• UK Treasury Plans for Greece to Go Bust. Treasury ministers have admitted that the Government is drawing up contingency plans for a Greek bankruptcy after being warned by a former foreign secretary that the euro “cannot last”.
La Tribune:
  • European Union Energy Commissioner Guenther Oettinger said nuclear power will continue to play an important role in Europe's energy production in the coming decades, citing an interview.
Yonhap News:
  • North Korea has recently bought tear gas, helmets and shields in volume from China.
Hong Kong Economic Times:
  • U.S.-listed Chinese companies have fundamental flaws and suffer from mismanagement that have come to light because the credit system of their home country is "backward," Yi Xianrong, a researcher at the Chinese Academy of Social Sciences, wrote in a commentary. These problems were exposed after the companies moved to a credit system that is based on the rule of law, he wrote.
China Finance:
  • China should stick to a prudent monetary policy at the moment because consumer and asset prices may rebound if policy gets any looser, China Finance magazine said in an editorial. The nation still faces liquidity risks as banks' off-balance sheet businesses are growing rapidly, the editorial said. China should stay on high alert for imported inflation triggered by loose monetary policies in the world's major economies.
China Daily:
  • The price of pork and live pigs rose to a record this month due to the rising cost of corn and labor, citing Feng Yonghui, chief analyst at Soozhu.com, a website that monitors the market. The price for live pigs rose to 18.57 yuan a kilogram by the end of the third week of June, exceeding the previous record set in April 2008, citing Feng. The price of pork rose to 27.67 yuan a kilogram last week, also exceeding a record set in 2008. Prices for pork and live pigs will continue rising until the end of this year, citing Zhu Baoliang, deputy director of the economic forecasting department at the State Information Center as saying. The price of corn, which makes up 60% of pig feed, is the "biggest force" fueling pork prices, citing Feng. Rising wages for workers also contributed.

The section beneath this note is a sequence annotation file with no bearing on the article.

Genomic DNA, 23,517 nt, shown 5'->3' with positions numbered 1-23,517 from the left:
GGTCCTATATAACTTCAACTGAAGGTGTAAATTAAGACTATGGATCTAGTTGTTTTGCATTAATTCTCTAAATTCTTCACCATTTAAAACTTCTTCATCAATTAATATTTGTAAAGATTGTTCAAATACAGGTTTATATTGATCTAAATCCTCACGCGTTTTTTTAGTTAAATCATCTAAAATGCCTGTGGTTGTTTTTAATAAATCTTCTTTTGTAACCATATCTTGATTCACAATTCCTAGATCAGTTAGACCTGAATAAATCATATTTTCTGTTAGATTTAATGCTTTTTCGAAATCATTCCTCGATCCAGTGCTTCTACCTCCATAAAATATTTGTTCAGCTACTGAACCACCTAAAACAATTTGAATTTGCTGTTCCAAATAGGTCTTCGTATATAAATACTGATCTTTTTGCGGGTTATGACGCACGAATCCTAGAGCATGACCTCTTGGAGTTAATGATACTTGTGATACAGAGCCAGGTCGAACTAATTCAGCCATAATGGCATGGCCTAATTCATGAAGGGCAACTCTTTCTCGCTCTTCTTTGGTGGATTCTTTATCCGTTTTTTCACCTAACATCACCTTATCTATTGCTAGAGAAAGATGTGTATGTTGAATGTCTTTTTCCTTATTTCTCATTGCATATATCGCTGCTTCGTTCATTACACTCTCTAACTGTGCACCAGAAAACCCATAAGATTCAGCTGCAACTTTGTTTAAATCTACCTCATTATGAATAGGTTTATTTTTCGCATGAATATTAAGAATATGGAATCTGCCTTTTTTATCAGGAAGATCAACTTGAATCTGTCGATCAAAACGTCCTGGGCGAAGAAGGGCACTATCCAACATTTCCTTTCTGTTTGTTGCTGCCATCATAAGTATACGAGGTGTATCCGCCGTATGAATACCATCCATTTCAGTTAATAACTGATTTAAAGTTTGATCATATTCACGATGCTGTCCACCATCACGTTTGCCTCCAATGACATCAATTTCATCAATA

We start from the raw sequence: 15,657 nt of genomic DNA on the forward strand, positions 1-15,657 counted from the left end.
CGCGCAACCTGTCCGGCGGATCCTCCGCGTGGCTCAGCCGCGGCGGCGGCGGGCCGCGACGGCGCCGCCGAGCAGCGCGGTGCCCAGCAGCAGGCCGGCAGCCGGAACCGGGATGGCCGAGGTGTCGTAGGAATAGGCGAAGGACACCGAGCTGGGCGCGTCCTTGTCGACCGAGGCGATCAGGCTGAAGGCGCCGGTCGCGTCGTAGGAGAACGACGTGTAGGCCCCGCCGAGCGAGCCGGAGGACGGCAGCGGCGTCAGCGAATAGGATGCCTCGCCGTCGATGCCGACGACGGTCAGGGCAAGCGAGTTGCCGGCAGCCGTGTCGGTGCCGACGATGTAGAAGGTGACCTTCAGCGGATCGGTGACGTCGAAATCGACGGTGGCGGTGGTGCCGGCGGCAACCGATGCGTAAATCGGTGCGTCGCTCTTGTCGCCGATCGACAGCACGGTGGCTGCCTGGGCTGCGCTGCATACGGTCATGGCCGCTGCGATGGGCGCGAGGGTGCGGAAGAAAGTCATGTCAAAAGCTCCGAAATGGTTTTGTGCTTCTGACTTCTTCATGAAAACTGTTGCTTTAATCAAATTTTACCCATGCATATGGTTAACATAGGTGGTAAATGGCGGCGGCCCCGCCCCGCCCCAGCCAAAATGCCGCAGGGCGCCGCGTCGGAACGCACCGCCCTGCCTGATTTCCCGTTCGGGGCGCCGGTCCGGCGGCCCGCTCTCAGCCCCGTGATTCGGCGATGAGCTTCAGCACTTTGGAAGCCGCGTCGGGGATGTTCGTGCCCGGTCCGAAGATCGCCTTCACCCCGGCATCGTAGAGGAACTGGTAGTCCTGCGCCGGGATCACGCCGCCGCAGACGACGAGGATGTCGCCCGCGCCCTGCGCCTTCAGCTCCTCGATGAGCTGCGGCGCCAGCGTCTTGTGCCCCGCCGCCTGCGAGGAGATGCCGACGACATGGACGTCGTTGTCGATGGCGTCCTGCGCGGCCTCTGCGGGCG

• Industrial Bank Co. economist Lu Zhengwei said he expects China to raise interest rates in July. China should avoid an economic "hard landing," he said.
Evening Recommendations
  • Reiterated Outperform on (AAPL), target $500.
Night Trading
  • Asian equity indices are +.50% to +1.25% on average.
  • Asia Ex-Japan Investment Grade CDS Index 116.0 unch.
  • Asia Pacific Sovereign CDS Index 119.0 +1.0 basis point.
  • S&P 500 futures -.11%.
  • NASDAQ 100 futures -.07%.
Morning Preview Links

Earnings of Note
  • (CMC)/.20
  • (BKS)/-1.00
  • (GRB)/.04
  • (WAG)/.63
  • (JEF)/.40
  • (CCL)/.24
  • (JBL)/.57
  • (ADBE)/.51
  • (AVAV)/.69
Economic Releases
10:00 am EST
  • Existing Home Sales for May are estimated to fall to 4.8M versus 5.05M in April.
Upcoming Splits
  • None of note
Other Potential Market Movers
  • The weekly retail sales reports, Jeffries Consumer Conference, RBC Capital Mining/Materials Conference, Goldman Sachs dot Commerce Day and the (CBT) analyst day could also impact trading today.
BOTTOM LINE: Asian indices are higher, boosted by technology and commodity shares in the region. I expect US stocks to open modestly lower and to rally into the afternoon, finishing modestly higher. The Portfolio is 75% net long heading into the day.